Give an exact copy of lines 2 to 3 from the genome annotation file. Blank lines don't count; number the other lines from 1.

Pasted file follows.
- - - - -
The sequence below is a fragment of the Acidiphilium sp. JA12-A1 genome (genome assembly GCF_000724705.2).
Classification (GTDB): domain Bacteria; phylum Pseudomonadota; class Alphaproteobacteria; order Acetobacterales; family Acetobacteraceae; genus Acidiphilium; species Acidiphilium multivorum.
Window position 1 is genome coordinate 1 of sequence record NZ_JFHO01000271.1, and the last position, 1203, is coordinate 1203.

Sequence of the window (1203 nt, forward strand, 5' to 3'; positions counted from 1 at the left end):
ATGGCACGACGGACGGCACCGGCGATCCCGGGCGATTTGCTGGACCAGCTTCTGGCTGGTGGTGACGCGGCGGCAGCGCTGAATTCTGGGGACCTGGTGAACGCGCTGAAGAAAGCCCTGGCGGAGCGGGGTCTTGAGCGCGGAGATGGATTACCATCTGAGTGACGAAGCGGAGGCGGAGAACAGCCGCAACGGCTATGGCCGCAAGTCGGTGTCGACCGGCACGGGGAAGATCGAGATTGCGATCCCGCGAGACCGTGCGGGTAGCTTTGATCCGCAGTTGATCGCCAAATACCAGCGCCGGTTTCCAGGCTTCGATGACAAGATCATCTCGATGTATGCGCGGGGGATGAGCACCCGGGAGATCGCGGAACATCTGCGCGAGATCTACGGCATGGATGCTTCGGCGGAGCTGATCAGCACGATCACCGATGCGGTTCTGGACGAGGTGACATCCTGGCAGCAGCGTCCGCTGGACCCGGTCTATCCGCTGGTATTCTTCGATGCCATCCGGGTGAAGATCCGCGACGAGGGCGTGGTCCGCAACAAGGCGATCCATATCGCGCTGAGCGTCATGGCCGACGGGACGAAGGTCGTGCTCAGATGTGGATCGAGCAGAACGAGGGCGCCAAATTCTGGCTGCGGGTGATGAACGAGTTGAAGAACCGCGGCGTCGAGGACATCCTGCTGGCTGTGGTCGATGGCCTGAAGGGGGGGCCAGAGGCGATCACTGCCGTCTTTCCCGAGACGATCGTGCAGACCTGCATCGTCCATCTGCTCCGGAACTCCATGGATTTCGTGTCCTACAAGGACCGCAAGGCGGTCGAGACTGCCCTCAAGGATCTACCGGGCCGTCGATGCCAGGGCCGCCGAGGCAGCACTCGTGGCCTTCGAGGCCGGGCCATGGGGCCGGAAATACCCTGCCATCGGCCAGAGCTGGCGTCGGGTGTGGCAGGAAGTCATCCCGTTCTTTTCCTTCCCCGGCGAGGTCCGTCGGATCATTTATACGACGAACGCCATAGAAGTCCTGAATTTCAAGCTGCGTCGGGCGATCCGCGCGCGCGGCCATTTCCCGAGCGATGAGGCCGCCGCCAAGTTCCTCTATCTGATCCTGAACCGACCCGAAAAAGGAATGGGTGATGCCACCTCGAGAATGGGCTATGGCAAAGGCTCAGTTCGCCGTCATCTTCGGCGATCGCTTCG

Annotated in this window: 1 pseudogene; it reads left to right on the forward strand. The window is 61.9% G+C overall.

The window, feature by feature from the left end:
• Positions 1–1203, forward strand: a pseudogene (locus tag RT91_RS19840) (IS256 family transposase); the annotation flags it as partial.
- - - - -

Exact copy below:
Classification (GTDB): domain Bacteria; phylum Pseudomonadota; class Alphaproteobacteria; order Acetobacterales; family Acetobacteraceae; genus Acidiphilium; species Acidiphilium multivorum.
Window position 1 is genome coordinate 1 of sequence record NZ_JFHO01000271.1, and the last position, 1203, is coordinate 1203.